Tech Giants Hoping for Samsung to beat Apple

The Court Dispute Between Samsung and Apple

Phone and technology companies Apple and Samsung have been feuding for years, to the point where each side has taken the other one to the steps of the Supreme Court.

The ongoing feud between both companies has been about various smartphone patents and the end result of this lawsuit will have consequences involving how technology companies will go about using different design patents. On one hand, Apple says that upholding the original law on patents will protect a person’s individual design for a patent, while on the other hand Samsung feels that a change in the law is necessary because without it, any new innovation will be crippled.

Both Silicon Valley companies now have to hear what the Supreme Court will say on this, given that they will be interpreting a law that was first written in 1887, barely a decade after the telephone was invented. In the lawsuit, Apple has accused Samsung of violating three different patents, which are for phones with a black face and rectangular shape, the phone’s front face and bezel and the colorful display that has sixteen different icons. Oddly enough, other courts have found that Samsung did indeed infringe on these patents involving smartphones.

However, these infringements are not what the Supreme Court is focused on, but rather on exactly how much is owed by Samsung to Apple for all of those infringements. Apple feels that Samsung owes for all of the total profits earned from the use of the smartphones and designs, which was originally $2.75 billion annually. Naturally, Samsung countered by saying they only owed a much smaller amount for a certain portion of profits tailored only for those certain designs.

According to a professor of law, the Court will look into what constitutes part of the manufacture, since according to the 1887 law that is essentially unchanged, $250 is the minimum amount one is entitled is a patent is violated.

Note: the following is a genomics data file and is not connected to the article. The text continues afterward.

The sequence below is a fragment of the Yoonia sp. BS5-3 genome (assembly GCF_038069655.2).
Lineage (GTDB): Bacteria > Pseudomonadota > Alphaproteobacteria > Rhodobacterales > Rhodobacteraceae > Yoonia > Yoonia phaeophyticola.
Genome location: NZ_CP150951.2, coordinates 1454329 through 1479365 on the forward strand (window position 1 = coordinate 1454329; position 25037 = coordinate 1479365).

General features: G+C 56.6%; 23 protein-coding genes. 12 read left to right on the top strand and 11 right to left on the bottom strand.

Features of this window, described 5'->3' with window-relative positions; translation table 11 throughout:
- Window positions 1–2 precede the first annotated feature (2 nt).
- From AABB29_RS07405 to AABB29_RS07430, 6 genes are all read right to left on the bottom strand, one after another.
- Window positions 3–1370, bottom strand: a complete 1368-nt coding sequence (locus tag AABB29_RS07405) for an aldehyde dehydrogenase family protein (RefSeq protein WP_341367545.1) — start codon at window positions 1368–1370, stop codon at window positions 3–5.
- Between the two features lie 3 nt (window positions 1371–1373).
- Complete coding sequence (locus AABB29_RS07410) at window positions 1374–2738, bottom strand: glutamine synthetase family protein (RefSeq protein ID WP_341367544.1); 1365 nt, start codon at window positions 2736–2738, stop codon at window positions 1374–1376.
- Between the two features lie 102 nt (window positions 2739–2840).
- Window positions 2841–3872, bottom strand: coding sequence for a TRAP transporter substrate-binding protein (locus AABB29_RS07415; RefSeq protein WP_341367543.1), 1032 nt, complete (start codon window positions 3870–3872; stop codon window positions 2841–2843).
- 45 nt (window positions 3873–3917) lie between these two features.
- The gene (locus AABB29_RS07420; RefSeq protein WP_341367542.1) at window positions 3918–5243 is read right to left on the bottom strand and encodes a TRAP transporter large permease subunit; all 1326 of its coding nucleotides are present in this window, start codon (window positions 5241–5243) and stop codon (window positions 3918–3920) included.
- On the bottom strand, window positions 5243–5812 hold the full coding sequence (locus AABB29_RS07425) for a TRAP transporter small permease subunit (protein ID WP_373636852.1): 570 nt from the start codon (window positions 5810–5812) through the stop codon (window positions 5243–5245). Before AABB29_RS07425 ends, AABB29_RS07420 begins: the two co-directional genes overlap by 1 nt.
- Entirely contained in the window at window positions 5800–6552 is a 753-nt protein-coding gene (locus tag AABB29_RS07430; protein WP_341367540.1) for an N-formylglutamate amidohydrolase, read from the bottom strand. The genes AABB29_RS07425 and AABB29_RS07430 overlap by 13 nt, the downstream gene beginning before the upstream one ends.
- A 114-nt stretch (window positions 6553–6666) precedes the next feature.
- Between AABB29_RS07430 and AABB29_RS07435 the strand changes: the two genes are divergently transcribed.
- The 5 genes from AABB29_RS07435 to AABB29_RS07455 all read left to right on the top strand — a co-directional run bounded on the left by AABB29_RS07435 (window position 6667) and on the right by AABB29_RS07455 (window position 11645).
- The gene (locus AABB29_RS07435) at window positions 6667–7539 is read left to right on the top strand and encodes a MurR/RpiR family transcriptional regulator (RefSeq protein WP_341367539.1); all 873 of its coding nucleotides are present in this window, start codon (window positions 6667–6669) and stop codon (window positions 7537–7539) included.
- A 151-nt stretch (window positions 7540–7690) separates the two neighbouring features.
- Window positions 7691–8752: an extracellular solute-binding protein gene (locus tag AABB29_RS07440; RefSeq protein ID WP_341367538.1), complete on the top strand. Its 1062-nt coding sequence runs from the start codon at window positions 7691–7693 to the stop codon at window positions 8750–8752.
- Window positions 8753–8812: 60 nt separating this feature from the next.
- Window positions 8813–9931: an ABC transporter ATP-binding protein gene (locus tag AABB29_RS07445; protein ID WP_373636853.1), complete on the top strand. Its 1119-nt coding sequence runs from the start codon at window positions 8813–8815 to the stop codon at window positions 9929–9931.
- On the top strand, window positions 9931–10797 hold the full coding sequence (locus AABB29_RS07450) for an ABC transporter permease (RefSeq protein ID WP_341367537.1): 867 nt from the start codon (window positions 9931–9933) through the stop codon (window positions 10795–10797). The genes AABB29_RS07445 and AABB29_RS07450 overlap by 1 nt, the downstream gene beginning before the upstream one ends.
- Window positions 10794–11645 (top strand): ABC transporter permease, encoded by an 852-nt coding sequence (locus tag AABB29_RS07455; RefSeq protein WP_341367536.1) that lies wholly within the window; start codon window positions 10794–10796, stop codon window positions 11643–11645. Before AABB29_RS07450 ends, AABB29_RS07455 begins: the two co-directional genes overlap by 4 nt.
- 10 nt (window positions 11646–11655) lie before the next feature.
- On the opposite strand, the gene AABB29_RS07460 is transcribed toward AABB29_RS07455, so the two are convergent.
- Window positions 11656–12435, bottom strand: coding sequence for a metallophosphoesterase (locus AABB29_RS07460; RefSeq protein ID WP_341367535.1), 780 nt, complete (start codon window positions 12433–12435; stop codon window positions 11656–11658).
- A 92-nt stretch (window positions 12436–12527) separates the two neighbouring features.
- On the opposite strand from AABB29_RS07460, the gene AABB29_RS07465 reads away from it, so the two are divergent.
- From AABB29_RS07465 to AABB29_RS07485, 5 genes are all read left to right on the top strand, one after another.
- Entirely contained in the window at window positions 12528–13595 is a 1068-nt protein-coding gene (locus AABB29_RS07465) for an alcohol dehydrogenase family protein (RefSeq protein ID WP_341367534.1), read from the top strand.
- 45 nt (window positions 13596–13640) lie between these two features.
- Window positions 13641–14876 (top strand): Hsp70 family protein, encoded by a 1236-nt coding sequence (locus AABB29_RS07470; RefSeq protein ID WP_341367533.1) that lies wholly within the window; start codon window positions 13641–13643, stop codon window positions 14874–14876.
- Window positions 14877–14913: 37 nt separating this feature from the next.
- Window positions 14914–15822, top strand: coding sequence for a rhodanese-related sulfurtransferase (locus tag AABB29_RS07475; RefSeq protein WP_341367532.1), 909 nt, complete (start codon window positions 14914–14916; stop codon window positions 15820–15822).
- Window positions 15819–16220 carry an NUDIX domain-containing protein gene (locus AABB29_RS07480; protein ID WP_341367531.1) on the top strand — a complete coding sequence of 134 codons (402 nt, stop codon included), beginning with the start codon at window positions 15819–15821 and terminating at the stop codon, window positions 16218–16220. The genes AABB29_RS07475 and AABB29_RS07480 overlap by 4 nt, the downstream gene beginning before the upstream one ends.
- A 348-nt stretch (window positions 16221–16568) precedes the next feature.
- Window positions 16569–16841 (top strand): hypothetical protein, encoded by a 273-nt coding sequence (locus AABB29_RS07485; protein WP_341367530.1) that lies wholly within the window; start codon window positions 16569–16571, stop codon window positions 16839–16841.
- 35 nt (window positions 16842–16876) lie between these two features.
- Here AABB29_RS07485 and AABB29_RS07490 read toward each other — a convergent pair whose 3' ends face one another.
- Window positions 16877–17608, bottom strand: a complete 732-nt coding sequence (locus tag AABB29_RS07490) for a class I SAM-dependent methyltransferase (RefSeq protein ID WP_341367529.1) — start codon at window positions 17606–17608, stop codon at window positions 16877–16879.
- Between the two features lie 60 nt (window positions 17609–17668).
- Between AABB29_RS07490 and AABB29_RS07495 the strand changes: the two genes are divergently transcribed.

A New Tech Boom in the United States?

Late last month, Samsung, the world’s largest smartphone maker, announced that it would be investing $1.2 billion in the United States to develop innovative technologies over the next few years.

Questions remain about the ethics of having foreign corporations pour cash into the United States in an effort to create and impact regulation and other policy, but the announcement that massive amounts of capital and high-level expertise would be directed toward the United States as fertile ground for new fields of tech aimed at generating more new revenue is exciting news for everyone in the finance and investment industries.

Details of how Samsung will spend that money specifically as well how its policy goals will mesh or clash with American interests remain unknown, but if this project can be successful, it might mean first and foremost that more high-paying jobs will be available for Americans. That would mean more tax revenue for local communities that could be used to fund schools and other public works.

For investors and those in finance, this development is a clear sign that investing in small startups and infantile technology is a potential avenue for rapid growth in the near future as low-performing companies are turned into operations that churn out technology that has the potential to connect users to each other and grow profits for shareholders. We may be in for another rosy partnership between the finance and investing industries and the tech world.